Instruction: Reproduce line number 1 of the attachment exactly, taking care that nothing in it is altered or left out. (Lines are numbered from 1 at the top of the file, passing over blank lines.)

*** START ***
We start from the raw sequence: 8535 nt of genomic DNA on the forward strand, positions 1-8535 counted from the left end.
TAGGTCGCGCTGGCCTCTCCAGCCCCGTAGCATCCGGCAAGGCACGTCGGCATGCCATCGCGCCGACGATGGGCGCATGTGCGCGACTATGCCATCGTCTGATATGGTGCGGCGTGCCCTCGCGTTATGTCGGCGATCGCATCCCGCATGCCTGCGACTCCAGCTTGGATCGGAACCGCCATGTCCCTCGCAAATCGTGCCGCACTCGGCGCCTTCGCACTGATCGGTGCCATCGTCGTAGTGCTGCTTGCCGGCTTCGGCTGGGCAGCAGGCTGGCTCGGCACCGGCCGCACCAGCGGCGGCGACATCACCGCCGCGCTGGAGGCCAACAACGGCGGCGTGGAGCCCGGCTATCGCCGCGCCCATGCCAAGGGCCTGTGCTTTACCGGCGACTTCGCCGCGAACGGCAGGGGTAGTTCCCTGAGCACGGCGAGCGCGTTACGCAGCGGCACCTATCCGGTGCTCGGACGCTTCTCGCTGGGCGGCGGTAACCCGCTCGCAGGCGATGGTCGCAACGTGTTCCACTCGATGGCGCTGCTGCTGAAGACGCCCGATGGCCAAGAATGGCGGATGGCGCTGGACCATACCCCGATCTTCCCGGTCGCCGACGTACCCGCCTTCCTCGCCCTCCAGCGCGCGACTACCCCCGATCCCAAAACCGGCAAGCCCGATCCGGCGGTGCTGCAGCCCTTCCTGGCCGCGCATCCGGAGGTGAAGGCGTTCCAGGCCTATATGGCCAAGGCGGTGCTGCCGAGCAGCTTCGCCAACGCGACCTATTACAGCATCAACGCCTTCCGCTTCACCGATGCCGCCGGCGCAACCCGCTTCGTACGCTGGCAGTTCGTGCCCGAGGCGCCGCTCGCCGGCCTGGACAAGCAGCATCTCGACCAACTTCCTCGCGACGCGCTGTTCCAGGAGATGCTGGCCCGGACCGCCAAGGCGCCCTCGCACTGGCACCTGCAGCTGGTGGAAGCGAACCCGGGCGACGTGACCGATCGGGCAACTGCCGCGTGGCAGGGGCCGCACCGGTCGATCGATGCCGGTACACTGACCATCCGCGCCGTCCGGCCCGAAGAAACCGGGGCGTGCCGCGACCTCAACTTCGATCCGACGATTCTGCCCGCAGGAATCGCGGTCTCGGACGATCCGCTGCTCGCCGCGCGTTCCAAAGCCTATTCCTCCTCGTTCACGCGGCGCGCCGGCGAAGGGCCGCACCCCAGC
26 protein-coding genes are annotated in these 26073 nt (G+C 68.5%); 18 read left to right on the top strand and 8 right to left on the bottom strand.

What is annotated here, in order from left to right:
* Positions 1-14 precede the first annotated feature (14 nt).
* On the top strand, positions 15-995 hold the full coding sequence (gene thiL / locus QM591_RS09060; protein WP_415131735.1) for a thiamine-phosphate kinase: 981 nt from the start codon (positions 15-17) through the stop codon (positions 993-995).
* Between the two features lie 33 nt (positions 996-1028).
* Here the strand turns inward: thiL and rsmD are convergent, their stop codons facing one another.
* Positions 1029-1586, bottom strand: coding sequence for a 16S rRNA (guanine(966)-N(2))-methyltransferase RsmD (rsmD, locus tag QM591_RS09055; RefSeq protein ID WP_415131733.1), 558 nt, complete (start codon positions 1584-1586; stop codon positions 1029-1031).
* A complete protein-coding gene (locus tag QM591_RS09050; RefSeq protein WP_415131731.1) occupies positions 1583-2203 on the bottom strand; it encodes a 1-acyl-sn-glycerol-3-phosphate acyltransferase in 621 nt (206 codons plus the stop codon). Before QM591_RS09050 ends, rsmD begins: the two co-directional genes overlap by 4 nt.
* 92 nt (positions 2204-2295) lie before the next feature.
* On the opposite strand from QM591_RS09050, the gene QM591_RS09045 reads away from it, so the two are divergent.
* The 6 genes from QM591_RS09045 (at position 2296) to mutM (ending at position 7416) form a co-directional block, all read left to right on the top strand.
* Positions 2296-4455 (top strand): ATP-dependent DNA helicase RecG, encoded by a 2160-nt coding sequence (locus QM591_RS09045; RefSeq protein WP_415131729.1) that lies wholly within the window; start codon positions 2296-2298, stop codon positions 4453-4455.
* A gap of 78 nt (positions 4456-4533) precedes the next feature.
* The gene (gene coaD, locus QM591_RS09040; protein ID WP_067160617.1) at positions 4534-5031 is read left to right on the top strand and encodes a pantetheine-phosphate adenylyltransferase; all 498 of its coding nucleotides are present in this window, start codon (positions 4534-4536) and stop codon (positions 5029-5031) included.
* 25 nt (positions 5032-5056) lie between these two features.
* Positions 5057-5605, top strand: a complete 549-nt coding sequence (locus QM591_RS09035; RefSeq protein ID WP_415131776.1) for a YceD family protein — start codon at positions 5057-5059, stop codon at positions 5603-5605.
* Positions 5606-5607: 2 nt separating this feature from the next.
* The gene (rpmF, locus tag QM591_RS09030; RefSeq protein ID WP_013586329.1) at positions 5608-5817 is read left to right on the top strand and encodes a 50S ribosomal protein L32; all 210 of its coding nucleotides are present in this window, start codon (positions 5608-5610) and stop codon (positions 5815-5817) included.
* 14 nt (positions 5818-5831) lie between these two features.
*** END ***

We start from the raw sequence: 8535 nt of genomic DNA on the forward strand, positions 1-8535 counted from the left end.